It's hard to clear up misinformation that has been mass published. For a seeker just learning, they can read numerous sources describing the Rede as a law, and if they want to adopt it as such then fair play, however it's true that if they were to move onto seeking out a traditional Wiccan coven then they'd have a different experience with it......as we all have.
Title: Re: The Lord and The Lady
Post by: alyceavary on May 07, 2014, 01:04:49 PM
I had a friend post this on FB, and it opened my eyes a bit. I think it's one of the BEST explanations I've ever seen. Commentary written by Lady Bridget.


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The Wiccan Rede Explained

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The Wiccan Rede
(Also known as the Advice of the Wise)
(Commentary written by Lady Bridget )

Bide the Witches' Law ye must,
In perfect Love and perfect Trust.

Basically, this refers to Perfect Love and Trust in the Lord and Lady, not necessarily in a human person. Remember, all witches are human first, and they will have the same faults and shortcomings as everyone else. Honor them for their knowledge and experience, but don't expect them to be saints!

Live and let all else live, Fairly take and fairly give.

Pretty self-explanatory...

First tread the Circle thrice about
To keep unwelcome spirits out.

This refers to casting the circle first with your athame, sword, staff, or whatever tool you use, then casting again around fully with salt & water, then a third casting is done with the Incense. (Not necessarily in that order - it goes by tradition)

To bind the spell well every time,
Let the spell be spake in rhyme.

This refers to your "younger self" or subconscious mind, which hears and reacts more quickly and more fully to rhymes and chants. It also makes it fun for your inner child, and this will enhance your magickal workings.
Light of eye and soft of touch,
Speak ye little, listen much.

"Light of eye" is an injunction against staring forcefully at another, and comes from the Stregan "evil eye.? And the second line has always been sage advice.

Honor the Old Ones in deed and name,
Let love and light be our guides again.

Similar to "Honor thy father and mother,? but this means anyone elder, not just family. Somehow politeness is being lost in today's society.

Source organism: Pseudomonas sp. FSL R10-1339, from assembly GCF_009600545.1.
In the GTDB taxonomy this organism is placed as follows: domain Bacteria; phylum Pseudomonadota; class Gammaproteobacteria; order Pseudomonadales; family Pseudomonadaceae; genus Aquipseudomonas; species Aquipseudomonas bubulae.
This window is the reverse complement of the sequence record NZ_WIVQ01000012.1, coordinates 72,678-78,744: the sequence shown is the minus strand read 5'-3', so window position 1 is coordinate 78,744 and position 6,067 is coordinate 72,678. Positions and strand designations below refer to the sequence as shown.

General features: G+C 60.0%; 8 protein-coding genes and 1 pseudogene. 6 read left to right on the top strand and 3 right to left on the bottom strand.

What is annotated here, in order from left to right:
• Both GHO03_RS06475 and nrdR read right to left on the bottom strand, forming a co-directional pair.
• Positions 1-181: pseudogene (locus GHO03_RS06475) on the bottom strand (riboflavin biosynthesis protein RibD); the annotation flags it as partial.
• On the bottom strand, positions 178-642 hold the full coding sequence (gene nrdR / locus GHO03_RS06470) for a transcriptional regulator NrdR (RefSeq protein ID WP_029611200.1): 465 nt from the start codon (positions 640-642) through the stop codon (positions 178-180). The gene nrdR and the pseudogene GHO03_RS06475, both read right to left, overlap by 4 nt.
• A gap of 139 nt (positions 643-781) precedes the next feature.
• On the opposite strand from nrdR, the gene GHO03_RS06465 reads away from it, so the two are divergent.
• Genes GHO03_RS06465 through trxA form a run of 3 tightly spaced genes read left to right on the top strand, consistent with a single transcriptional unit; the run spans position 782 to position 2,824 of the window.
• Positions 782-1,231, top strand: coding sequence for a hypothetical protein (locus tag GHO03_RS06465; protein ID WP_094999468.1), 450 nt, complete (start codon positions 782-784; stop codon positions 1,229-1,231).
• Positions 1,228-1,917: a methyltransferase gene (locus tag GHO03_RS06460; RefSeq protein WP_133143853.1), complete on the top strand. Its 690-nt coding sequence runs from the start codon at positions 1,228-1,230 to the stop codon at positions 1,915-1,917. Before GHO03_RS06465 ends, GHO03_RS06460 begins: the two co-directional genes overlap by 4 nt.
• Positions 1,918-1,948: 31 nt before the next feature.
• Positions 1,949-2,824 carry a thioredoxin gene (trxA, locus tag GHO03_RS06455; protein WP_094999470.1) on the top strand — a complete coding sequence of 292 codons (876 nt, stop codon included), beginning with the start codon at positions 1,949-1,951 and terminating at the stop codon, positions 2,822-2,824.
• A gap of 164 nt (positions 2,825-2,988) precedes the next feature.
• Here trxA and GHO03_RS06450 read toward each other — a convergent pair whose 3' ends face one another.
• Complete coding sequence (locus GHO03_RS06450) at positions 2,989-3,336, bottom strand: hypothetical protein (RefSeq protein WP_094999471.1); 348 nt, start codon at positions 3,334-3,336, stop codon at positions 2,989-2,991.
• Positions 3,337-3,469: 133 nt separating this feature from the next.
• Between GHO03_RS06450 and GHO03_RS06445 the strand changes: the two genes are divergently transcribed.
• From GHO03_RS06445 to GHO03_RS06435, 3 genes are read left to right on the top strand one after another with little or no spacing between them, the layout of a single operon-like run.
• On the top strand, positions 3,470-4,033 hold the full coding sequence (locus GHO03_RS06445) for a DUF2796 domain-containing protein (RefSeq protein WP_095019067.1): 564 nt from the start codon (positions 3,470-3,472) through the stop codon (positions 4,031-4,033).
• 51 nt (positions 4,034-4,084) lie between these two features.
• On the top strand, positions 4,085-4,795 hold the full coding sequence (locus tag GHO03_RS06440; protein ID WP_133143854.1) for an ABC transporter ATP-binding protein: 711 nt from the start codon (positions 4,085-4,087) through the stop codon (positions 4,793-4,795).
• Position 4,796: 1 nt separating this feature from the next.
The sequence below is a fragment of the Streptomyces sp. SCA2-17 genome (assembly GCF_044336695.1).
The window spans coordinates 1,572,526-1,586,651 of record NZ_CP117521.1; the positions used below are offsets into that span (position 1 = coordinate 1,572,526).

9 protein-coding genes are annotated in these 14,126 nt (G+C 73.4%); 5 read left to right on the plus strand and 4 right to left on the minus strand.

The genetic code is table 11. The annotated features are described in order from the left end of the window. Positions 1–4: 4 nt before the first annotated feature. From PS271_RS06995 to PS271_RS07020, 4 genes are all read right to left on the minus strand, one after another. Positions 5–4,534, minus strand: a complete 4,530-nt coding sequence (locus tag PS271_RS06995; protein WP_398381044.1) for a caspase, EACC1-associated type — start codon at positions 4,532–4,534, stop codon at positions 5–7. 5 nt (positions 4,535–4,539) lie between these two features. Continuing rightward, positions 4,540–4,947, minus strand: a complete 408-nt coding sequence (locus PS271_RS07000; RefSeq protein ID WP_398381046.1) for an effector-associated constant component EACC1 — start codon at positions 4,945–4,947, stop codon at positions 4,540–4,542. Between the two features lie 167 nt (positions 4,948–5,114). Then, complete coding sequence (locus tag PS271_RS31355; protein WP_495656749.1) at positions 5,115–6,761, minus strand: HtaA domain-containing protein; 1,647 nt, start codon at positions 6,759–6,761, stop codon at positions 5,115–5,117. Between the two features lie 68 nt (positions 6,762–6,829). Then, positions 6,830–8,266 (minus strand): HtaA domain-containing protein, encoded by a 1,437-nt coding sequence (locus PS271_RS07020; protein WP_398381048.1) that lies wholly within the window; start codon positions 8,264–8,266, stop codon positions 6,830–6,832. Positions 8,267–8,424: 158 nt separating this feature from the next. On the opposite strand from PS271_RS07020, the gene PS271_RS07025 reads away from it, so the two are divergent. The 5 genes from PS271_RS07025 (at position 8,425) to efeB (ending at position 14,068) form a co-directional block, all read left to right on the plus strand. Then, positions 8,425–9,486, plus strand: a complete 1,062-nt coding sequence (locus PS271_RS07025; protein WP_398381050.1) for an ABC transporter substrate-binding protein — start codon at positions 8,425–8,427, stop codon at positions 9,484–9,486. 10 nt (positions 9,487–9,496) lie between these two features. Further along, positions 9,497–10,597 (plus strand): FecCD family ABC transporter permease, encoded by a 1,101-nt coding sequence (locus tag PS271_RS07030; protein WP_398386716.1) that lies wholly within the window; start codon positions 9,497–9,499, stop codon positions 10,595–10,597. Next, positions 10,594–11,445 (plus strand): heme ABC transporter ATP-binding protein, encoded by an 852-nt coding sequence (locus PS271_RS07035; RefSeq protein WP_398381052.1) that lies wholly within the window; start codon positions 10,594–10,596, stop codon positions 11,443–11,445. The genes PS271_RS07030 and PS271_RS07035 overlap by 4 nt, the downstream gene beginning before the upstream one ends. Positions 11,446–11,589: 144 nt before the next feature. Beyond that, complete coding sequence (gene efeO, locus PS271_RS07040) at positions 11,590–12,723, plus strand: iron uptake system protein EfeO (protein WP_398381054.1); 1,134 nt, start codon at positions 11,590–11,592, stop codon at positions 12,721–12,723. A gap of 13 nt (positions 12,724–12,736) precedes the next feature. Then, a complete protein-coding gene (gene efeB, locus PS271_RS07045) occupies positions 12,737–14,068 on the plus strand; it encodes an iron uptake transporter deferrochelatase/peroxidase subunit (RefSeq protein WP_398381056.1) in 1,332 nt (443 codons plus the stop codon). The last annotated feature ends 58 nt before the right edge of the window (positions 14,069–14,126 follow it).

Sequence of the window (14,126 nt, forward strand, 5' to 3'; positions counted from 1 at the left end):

Deosil go by the waxing moon,
Sing and Dance the joyful rune.

"Deosil" means clock-wise, or sun-wise, and the waxing moon is from New Moon to just before the Full Moon, while the moon is "filling out.? This is the time to ask for what you want to have joyful in your life. "Rune" is another name for spell, but specifically a rhymed, chanted, spell working. This is evolved from the use of a single rune (such as today are used for divination) to represent the person's desire.

Widdershins by the waning moon,
Chanting out the baneful rune.

Now "widdershins" is counter clockwise, and the waning moon is after the full moon, when it is "dwindling." This is the time to get rid of unwanted habits, weight, bad feelings, or anything you wish to be rid of. "Baneful" comes from "banish" and that's what it means.

When the Lady's moon is new,
Kiss the hand to Her times two.

It was the custom in days gone before to send kisses to the New Moon. It must have been a very wide spread custom as I have seen references to the Inquisition warning people that those who did it would be closely watched for signs of heresy and witchcraft!

When the moon rides at Her peak
Then your heart's desire seek.

This of course is the Full Moon, and the time when the magick of the Moon is at full power.

Heed the North winds' mighty gale,
Lock the door and trim the sail.

These next four verses are "wind wisdom" and refer to the times when the wind comes from the four directions, and also refers to the four seasons. The North wind is well known for the winter storms it brings. Lock everything up tight!

When the Wind blows from the East,
Expect the new and set the feast.

The second line refers to the tendency the East wind has to bring changes, and unexpected visitors.

When the wind comes from the South,
Love will kiss thee on the mouth.

The warm southern wind brings Springtime, when young fancies turn to romance.

When the wind blows from the West,
Departed souls will have no rest.

The West is the direction that the souls of those passing on to the Summerland will take. (I suppose they have to work harder when the wind is against them!)

Nine woods in the Cauldron go,
Burn them fast and burn them slow.

Nine woods are placed in the Beltain fires and each one is significant.

Birch in the fire goes
To represent what the Lady knows.
Oak in the forest towers with might
In the fire it brings the God's insight.
Rowan is a tree of power
Causing life and magick to flower.
Willows at the waterside stand
Ready to help us to the Summerland.
Hawthorn is burned to purify
And to draw faerie to your eye.
Hazel-the tree of wisdom and learning-
Adds its strength to the bright fire burning.
White are the flowers of Apple tree
That brings us fruits of fertility.
Grapes grow upon the vine
Giving us both joy and wine.
Fir does mark the evergreen
To represent immortality seen.
Elder is the Lady's tree
Burn it not or cursed you'll be.

Count them, Elder is the 10th tree, and the Balefire only gets Nine. This is a warning to those who would burn the elder, and refers to the English elder, but I don't burn the American one either.

Four times the Major Sabbats mark
In the light and in the dark.